Building healthy organisations

2 October, 2014  |  News


"Creating a healthy workplace is more likely to have spinoffs for safety than creating a safe workplace will have spinoffs for health," Canadian consultant Graham Lowe told the OHSIG conference in Auckland last month.

Citing research he and his team conducted among Alberta healthcare workers, he said they discovered a number of factors - teamwork, fair processes, learning opportunities, supportive supervisors, leadership - created a safety culture, and that people who experienced such a culture were also more engaged with their work.

"It's more than just safety culture," he told OHSIG delegates. "We are describing a truly healthy, high-performing workplace where people look forward to coming to work."

In another study, among healthcare workers in Ontario hospitals, they grouped people's engagement into high, medium and low levels. Those in the highly engaged group told the researchers that their work hadn't caused them injury or illness; but half the members of the low group said their work had contributed to injury or illness.

The conclusion, he said, is that there is something about being engaged that contributes to better health and safety. "Here's a conversation starter with your HR colleagues - ask them how their engagement strategy is going. Talk to them about finding some synergies with the health and safety programme."

Stepping back a little, Lowe, president of The Graham Lowe Group, said employers in Canada are moving away from stand-alone programmes (smoking cessation, flu shots) and towards a more comprehensive package of wellness initiatives. However some leading-edge employers, thinking strategically, now want to move beyond a healthy workplace to achieve a healthy organisation, for a bigger alphat on business performance.

"In Canada the language has shifted but it is almost entirely aspirational. They are talking about it but they haven't figured out the path to take."

Lowe says mounting evidence - "tons of it" - suggests the path is to make the connection between health & safety and employee engagement. Engagement is driven by job satisfaction, having manageable levels of stress, and job performance. The very same conditions that contribute to increased job performance, he said, also contribute to psychological wellbeing and a culture of safety.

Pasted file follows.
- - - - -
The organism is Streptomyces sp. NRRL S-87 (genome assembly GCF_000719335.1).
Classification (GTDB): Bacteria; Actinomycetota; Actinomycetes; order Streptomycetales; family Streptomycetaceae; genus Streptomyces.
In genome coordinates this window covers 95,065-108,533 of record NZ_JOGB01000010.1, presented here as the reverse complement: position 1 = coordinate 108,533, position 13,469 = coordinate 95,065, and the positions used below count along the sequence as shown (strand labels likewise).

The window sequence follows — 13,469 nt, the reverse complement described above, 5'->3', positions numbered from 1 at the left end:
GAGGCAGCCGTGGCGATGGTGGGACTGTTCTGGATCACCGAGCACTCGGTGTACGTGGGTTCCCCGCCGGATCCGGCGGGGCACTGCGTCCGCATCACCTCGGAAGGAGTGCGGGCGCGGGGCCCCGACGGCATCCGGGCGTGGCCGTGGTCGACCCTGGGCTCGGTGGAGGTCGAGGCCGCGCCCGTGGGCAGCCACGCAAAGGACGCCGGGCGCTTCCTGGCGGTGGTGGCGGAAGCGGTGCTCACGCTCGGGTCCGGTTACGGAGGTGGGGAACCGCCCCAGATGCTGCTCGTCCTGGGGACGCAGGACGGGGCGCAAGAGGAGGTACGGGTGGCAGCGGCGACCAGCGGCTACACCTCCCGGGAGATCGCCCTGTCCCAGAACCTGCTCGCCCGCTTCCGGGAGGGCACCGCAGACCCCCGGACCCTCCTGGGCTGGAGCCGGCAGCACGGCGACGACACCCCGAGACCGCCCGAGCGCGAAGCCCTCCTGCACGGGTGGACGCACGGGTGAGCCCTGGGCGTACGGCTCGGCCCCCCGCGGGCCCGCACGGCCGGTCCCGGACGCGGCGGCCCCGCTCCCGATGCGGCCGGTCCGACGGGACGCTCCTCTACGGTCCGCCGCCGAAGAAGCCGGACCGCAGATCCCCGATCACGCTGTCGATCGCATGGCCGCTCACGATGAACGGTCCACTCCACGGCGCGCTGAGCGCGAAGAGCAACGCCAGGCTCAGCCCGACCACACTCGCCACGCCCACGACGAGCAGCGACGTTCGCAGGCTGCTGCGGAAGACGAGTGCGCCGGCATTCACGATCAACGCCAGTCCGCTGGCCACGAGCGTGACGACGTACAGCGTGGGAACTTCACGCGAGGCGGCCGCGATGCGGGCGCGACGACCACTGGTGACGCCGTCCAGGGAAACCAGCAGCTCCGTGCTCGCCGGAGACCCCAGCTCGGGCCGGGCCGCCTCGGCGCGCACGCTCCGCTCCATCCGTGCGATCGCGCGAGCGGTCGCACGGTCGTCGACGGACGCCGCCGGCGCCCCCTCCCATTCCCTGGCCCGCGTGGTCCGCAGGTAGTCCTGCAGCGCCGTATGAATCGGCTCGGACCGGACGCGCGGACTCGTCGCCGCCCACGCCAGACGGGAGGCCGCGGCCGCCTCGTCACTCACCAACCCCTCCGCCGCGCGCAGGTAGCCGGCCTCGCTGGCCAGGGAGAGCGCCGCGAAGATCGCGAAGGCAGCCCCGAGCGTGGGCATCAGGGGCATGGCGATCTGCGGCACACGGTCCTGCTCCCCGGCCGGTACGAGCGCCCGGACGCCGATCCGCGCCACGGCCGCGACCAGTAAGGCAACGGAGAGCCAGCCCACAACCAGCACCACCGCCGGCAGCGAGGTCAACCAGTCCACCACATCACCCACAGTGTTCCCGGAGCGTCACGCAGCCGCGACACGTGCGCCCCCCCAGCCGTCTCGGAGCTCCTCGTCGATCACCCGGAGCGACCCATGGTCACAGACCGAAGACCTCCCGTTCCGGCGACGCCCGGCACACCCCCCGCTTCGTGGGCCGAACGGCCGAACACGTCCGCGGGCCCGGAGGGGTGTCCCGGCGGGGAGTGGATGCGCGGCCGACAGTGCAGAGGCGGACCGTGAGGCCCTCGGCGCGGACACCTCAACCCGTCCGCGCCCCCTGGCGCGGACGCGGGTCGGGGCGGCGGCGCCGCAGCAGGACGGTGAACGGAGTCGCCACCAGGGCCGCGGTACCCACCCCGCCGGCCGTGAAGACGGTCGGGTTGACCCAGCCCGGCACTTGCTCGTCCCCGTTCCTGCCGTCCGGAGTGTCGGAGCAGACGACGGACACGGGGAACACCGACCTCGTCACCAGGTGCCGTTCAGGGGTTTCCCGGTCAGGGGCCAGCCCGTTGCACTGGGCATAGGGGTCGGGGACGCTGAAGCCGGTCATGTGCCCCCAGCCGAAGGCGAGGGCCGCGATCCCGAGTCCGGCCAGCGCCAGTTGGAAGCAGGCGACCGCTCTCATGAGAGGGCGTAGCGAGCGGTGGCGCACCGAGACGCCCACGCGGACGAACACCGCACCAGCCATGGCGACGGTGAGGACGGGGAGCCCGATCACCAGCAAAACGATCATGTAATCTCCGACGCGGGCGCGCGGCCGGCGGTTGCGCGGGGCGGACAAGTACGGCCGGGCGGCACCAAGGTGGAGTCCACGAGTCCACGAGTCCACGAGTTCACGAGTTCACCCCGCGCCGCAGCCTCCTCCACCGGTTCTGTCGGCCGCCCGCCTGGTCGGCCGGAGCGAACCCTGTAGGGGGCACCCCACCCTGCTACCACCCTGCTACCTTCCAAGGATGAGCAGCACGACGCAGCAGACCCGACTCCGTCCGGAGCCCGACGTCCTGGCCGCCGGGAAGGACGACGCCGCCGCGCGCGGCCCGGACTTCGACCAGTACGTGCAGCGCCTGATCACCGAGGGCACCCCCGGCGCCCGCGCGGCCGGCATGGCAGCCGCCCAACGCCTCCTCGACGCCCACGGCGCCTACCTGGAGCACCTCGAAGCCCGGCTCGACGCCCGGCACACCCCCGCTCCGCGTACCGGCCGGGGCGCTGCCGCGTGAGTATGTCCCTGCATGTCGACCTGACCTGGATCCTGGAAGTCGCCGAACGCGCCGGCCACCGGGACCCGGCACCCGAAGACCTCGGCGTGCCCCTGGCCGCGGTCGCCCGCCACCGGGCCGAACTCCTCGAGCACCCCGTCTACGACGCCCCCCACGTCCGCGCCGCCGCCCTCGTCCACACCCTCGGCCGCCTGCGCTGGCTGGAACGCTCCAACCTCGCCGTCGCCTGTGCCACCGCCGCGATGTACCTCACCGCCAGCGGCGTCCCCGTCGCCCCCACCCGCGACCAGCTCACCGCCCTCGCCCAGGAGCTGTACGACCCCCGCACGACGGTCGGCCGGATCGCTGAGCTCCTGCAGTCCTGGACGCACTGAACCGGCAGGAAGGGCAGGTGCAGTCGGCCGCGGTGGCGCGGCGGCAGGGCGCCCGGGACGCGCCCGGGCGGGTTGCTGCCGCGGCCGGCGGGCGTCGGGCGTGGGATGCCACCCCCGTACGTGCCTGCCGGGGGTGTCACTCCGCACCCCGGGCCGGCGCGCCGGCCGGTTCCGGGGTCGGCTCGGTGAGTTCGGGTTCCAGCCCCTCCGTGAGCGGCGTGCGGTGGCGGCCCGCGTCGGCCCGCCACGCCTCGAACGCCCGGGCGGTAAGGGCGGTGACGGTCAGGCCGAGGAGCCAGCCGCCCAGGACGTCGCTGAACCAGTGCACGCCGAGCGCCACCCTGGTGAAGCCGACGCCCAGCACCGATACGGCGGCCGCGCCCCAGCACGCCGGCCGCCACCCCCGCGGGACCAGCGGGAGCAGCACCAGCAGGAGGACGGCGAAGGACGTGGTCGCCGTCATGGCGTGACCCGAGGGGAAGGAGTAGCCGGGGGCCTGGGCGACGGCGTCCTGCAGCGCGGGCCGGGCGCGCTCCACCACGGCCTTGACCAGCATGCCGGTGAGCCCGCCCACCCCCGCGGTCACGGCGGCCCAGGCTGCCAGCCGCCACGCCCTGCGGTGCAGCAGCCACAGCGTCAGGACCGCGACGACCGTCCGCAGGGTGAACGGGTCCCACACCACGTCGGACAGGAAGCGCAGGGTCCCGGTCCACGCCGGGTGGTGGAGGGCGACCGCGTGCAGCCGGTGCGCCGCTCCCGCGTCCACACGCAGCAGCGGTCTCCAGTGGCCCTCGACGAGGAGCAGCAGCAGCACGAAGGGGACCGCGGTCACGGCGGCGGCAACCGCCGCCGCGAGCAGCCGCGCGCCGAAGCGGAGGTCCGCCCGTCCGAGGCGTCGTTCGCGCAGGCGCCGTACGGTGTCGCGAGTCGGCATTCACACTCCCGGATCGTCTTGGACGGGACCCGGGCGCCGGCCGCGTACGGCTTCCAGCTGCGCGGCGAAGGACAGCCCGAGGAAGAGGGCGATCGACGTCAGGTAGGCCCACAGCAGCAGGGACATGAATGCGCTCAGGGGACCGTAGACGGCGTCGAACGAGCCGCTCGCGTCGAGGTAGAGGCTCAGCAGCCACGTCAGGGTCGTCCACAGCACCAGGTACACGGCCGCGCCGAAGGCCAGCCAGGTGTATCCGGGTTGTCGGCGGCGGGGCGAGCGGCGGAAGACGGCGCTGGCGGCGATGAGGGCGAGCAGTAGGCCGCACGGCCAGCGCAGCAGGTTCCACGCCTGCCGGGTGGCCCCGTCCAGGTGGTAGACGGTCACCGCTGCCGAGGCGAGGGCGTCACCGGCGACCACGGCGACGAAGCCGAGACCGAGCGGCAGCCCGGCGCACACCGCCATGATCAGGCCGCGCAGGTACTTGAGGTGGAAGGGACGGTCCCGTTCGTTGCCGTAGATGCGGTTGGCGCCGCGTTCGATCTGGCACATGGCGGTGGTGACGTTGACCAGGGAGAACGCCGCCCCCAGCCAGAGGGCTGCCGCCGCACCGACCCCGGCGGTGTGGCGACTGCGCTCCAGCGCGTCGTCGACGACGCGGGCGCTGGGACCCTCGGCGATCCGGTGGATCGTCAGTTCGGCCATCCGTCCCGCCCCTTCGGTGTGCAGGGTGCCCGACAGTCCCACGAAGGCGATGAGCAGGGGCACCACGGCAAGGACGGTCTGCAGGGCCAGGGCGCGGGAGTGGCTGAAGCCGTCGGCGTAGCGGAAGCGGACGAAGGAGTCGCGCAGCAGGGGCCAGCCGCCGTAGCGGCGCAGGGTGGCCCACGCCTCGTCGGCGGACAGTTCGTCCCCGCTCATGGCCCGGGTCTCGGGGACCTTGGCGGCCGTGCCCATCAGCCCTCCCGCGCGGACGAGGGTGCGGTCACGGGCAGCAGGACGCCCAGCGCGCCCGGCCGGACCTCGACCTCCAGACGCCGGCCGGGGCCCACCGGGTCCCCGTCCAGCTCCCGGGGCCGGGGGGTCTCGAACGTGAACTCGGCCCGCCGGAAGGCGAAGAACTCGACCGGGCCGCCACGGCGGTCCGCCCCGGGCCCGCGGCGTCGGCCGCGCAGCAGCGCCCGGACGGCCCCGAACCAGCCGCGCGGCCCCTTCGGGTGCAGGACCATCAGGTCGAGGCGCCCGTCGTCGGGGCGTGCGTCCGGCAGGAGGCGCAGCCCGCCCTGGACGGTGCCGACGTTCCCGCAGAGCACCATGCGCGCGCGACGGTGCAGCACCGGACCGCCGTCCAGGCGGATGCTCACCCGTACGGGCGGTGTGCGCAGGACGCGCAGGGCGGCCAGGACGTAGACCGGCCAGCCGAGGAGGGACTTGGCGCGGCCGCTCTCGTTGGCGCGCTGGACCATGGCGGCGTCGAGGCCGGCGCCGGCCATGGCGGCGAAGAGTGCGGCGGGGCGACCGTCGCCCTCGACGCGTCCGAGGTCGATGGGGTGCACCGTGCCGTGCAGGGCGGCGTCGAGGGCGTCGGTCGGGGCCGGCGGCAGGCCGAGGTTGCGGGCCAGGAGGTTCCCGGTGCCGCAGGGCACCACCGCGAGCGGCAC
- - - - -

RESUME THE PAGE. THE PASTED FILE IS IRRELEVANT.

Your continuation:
"There's a very strong connection between people's working experience and their health and safety performance."

Lowe used a phrase beloved of safety practitioners - root cause analysis - to tie it all together. To create a truly healthy and sustainable organisation, he said, it is not sufficient to look at symptoms like absenteeism, presenteeism, LTI values, and staff turnover; it is necessary to dig down to root causes.

He cited the successful Four Seasons hotel and resort chain, which originated in Canada, and whose founders wrote recently in a book that they attributed their success to a simple value: that they encouraged all their staff to treat each other as they would like to be treated themselves - a philosophy that transcends all religions and cultures.

"It's a principle worth thinking about," said Lowe. "Build a clearly articulated culture based on strong values, and you will have a safe, healthy, high-performing workplace." He acknowledged that talk of values could provoke a cynical reaction unless they were brought to life in a genuine way and used as a guide to daily behaviour. The two most important elements for health, safety and wellness, he maintained, are respect and two-way communications.

"It's profoundly simple. You don't need more budget. Yet so many organisations find it challenging."

Canadian employers are now moving beyond looking at return on investment from their wellness programmes and are thinking about a "return on values" - that is, by investing in health, safety and wellbeing they are reinforcing the organisation's values and demonstrating to employees that they care; they are showing their corporate values are being put into practice.

Lowe listed his four steps to a "wellness dividend" as:

  • View wellbeing as a leading indicator of future workforce capabilities.
  • Boost morale by promoting wellbeing.
  • Encourage a culture of health and safety through employee participation and ownership.
  • Integrate wellness actions and goals into your engagement policy.

"As health and safety experts you are in the perfect position to influence the future of your organisations. Figure out some simple actions you can take to be a really effective change agent."

Source: Alert24, 6 Oct 2014, www.safeguard.co.nz